Hawthorn Tram Depot
Architect: Leonard Flannagan and Sydney Smith & Ogg
East | E01
The Hawthorn Tram Depot was opened in 1916 by the Hawthorn Tramways Trust. It serviced a line from Princes Bridge to the developing suburbs of Camberwell and Burwood, and a branch line from Hawthorn Bridge. It is an imposing building on a prominent site, designed by notable Melbourne architect, Leonard Flannagan. The depot initially housed offices, amenities and the substation, together with a four road tram shed located behind. It was enlarged in 1917 with a three road shed designed by architects Sydney Smith and Ogg. In 1925 a driver and conductor instruction school was opened and from 1940 until the early 1990s uniforms were manufactured on the top floor. From 1965 services transferred to Camberwell Depot. The superseded Hawthorn Depot continued to house trams, training facilities and the uniform works. In 1996, the depot was included on the Victorian Heritage Register and later offered for redevelopment. The 2002 redevelopment included conversion to residential units and new rear units. The original façades were reconstructed, although all that remains of the second shed is the façade; the rest is units. The original shed was restored and officially opened in 2003 as the Melbourne Tram Museum to house the city’s heritage tram fleet.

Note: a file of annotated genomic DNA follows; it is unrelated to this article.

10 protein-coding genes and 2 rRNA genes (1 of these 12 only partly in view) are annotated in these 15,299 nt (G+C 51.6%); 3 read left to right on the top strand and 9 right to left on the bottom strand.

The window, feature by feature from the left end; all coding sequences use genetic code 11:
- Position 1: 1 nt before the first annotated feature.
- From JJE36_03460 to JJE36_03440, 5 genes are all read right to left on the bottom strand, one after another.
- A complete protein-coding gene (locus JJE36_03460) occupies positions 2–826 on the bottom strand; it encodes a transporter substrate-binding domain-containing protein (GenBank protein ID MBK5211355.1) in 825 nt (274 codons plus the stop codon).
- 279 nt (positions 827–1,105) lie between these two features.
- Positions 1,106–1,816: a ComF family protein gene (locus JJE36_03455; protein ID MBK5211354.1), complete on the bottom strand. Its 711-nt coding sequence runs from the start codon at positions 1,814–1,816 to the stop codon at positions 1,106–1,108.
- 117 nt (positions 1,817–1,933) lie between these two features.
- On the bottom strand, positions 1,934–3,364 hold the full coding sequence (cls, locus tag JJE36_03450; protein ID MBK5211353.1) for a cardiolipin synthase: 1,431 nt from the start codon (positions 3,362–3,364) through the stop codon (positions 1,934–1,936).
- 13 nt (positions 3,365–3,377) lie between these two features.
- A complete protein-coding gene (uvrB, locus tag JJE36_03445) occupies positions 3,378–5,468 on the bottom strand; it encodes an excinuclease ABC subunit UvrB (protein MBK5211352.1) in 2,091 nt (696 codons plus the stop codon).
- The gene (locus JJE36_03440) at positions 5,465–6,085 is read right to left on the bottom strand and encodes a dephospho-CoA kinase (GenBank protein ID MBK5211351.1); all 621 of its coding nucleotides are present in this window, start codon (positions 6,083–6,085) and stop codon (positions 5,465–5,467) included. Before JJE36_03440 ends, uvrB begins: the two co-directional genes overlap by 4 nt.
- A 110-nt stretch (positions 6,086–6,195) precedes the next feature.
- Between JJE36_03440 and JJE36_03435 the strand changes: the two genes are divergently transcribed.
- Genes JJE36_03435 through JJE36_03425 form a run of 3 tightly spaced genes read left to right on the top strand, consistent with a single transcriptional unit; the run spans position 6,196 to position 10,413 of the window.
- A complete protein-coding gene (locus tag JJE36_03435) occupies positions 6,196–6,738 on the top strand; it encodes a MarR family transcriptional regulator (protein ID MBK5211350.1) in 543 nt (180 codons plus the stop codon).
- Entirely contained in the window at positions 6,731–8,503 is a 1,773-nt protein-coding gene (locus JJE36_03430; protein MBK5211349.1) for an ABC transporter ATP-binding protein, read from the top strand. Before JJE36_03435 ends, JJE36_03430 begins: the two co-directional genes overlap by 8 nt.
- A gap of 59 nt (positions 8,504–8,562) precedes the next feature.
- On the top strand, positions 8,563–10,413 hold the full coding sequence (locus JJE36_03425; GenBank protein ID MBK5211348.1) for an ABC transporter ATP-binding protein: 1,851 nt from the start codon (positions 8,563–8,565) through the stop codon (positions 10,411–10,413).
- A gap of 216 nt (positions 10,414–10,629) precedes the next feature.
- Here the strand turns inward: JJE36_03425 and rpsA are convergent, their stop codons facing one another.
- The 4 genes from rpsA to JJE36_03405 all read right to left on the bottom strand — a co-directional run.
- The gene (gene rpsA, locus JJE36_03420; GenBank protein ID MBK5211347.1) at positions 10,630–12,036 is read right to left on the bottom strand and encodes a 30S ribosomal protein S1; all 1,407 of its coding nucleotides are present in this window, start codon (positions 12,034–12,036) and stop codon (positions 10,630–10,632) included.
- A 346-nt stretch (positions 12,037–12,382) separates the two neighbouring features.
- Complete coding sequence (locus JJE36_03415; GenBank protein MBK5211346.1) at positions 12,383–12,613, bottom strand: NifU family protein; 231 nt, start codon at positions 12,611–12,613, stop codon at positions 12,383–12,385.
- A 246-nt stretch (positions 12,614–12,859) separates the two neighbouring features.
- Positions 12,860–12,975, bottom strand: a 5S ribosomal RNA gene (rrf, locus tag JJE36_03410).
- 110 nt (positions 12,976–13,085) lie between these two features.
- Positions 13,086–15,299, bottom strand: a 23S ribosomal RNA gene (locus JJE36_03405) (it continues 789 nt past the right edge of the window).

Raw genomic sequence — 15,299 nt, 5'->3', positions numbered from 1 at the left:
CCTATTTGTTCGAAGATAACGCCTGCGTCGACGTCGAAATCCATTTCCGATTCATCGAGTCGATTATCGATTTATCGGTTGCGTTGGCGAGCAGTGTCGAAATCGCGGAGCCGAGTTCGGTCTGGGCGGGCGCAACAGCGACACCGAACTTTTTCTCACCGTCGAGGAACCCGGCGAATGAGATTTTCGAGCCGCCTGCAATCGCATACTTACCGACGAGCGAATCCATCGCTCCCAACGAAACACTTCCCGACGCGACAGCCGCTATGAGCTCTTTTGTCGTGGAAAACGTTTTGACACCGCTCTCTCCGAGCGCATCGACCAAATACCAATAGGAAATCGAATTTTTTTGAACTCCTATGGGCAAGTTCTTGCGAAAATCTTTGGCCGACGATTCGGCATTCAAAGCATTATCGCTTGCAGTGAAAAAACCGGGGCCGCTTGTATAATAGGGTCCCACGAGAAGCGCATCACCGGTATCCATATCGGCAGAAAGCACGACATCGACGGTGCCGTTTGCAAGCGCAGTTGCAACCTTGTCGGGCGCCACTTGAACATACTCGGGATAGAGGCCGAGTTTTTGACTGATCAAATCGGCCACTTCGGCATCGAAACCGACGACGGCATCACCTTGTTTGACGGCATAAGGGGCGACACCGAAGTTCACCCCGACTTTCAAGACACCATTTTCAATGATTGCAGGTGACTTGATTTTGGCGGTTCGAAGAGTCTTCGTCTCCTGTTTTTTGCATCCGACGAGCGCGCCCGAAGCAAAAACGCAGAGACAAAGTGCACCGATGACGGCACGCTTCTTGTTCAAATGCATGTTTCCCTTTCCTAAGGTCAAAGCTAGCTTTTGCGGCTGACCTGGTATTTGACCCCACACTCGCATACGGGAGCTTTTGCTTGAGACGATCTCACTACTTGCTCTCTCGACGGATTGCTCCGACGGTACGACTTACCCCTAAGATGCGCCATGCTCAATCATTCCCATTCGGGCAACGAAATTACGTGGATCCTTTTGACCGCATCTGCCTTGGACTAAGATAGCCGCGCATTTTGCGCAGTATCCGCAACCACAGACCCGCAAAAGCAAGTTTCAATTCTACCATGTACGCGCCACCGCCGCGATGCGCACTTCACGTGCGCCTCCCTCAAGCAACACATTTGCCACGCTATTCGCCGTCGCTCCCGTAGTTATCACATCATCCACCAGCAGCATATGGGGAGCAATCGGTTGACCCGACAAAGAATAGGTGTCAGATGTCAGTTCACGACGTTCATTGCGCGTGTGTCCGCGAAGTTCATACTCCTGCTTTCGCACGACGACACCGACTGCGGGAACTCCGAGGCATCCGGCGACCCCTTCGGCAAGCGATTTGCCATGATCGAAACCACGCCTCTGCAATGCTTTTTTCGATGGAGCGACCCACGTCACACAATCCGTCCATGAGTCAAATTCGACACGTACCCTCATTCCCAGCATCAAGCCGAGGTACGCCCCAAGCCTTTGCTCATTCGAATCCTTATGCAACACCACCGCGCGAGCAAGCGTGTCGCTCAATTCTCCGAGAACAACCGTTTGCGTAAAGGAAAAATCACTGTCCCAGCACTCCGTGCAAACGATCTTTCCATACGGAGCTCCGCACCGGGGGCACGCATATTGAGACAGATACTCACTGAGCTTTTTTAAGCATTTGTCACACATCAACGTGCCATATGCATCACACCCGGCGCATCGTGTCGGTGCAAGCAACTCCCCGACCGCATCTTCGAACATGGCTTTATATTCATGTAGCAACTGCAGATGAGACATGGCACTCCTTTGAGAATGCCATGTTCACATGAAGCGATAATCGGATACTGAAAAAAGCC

Need to Know
Open: Thursday 3 & Thursday 1 January 10am-4pm
What's Open: All parts of the building
Tour Type: E01
Access: Pram accessible, Fully accessible
Building Type: Transport
Year Built: 1916-1917
Transport: Stop 29: Riversdale Junction on routes 70 and 75.
Photo Credit: Adam Chandler
8 Wallen Rd, Hawthorn 3122, VIC